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su -c "yum install java-1.7.0-openjdk"
 
</pre>
 
</pre>
This package contains just the Java Runtime Environment. To develop Java programs, install the <code>java-1.6.0-openjdk-devel</code> package. Install all the OpenJDK 6 packages, including the API documentation, by using the wildcard <code>java-1.6.0-openjdk*</code>.
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This package contains just the Java Runtime Environment. To develop Java programs, install the <code>java-1.7.0-openjdk-devel</code> package. Install all the OpenJDK 7 packages, including the API documentation, by using the wildcard <code>java-1.7.0-openjdk*</code>.
 
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On Fedora 8 the OpenJDK 7 runtime and development packages are installed by default during any large-media install, such as from the Fedora 8 DVD, under the name IcedTea. If installing from a live image, follow the above instructions but replace <code>1.6.0-openjdk</code> with <code>1.7.0-icedtea</code>.
+
  
 
To install the <code>gcj</code>-related packages:
 
To install the <code>gcj</code>-related packages:
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* To install from the command line:
 
* To install from the command line:
 
<pre>
 
<pre>
su -c "yum install java-1.4.2-gcj-compat"
+
su -c "yum install java-1.5.0-gcj-compat"
 
</pre>
 
</pre>
This package contains just the Java Runtime Environment. To develop Java programs, install the <code>java-1.4.2-gcj-compat-devel</code> package. Install all the OpenJDK 6 packages, including the API documentation, by using the wildcard <code>java-1.4.2-gcj-compat*</code>.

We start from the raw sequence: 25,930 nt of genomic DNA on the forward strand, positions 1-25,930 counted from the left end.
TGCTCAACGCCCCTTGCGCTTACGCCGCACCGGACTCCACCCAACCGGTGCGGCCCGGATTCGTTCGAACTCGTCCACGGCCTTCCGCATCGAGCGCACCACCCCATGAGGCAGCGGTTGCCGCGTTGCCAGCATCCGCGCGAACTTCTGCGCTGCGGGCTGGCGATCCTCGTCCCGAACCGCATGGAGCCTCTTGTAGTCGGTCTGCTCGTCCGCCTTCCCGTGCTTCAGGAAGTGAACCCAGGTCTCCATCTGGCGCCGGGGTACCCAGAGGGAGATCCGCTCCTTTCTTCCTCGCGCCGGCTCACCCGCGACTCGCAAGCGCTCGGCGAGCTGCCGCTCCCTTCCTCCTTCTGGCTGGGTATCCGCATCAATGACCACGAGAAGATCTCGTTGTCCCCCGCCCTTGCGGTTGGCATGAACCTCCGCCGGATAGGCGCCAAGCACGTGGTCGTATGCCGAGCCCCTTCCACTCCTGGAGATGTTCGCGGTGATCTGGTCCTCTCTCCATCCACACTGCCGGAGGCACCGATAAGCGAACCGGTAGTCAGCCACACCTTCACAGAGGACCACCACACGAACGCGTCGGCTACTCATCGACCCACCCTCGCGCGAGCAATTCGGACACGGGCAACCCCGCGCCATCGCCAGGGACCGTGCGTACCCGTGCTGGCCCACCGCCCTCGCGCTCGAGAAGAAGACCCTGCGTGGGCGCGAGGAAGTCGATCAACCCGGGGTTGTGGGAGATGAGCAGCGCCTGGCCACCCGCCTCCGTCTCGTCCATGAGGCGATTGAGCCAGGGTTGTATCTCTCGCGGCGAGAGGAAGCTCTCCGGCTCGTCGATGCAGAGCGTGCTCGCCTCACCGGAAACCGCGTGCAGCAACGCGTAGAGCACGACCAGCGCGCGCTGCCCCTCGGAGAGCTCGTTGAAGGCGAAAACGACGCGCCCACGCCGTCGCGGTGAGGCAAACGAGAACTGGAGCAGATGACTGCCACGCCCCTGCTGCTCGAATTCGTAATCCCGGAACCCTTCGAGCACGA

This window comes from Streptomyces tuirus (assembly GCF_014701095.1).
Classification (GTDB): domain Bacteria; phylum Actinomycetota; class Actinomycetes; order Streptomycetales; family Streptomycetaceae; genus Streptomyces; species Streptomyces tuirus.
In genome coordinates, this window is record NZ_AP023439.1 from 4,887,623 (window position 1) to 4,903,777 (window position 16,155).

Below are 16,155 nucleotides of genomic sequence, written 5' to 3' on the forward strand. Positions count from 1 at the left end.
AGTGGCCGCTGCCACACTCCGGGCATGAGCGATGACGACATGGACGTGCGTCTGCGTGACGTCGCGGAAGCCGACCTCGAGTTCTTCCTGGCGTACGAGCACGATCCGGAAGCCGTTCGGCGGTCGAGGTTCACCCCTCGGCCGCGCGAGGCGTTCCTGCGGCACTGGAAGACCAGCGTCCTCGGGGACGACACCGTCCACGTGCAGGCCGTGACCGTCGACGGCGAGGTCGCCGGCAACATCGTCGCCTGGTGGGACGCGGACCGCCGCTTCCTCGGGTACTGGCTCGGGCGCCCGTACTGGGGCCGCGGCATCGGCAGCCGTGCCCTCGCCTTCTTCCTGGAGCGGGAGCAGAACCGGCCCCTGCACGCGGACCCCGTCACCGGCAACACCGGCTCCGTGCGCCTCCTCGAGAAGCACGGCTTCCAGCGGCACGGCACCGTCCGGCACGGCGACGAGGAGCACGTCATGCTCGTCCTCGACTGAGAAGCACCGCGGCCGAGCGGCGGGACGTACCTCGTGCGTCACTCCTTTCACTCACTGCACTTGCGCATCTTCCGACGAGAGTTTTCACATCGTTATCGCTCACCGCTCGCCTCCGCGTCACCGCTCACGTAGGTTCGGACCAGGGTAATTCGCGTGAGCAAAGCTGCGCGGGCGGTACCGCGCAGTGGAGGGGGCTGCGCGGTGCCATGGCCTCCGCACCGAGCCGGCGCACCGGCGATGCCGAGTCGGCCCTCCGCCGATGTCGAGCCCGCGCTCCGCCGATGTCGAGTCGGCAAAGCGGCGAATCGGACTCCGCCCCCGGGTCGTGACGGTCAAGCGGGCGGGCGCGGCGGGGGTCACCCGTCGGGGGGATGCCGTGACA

+
This package contains just the Java Runtime Environment. To develop Java programs, install the <code>java-1.5.0-gcj-compat-devel</code> package. Install all the GCJ packages, including the API documentation, by using the wildcard <code>java-1.5.0-gcj-compat*</code>.
  
 
Refer to the [http://docs.fedoraproject.org/yum/ Software Management Guide]  for more information.
 
Refer to the [http://docs.fedoraproject.org/yum/ Software Management Guide]  for more information.
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=== Are parts of the Java platform known not to exist or work properly in Fedora? ===
 
=== Are parts of the Java platform known not to exist or work properly in Fedora? ===
  
No, everything is there and works just fine, if you're using the recommended OpenJDK 6, that is. GNU Java misses a lot of stuff as noted below in "Tool Support".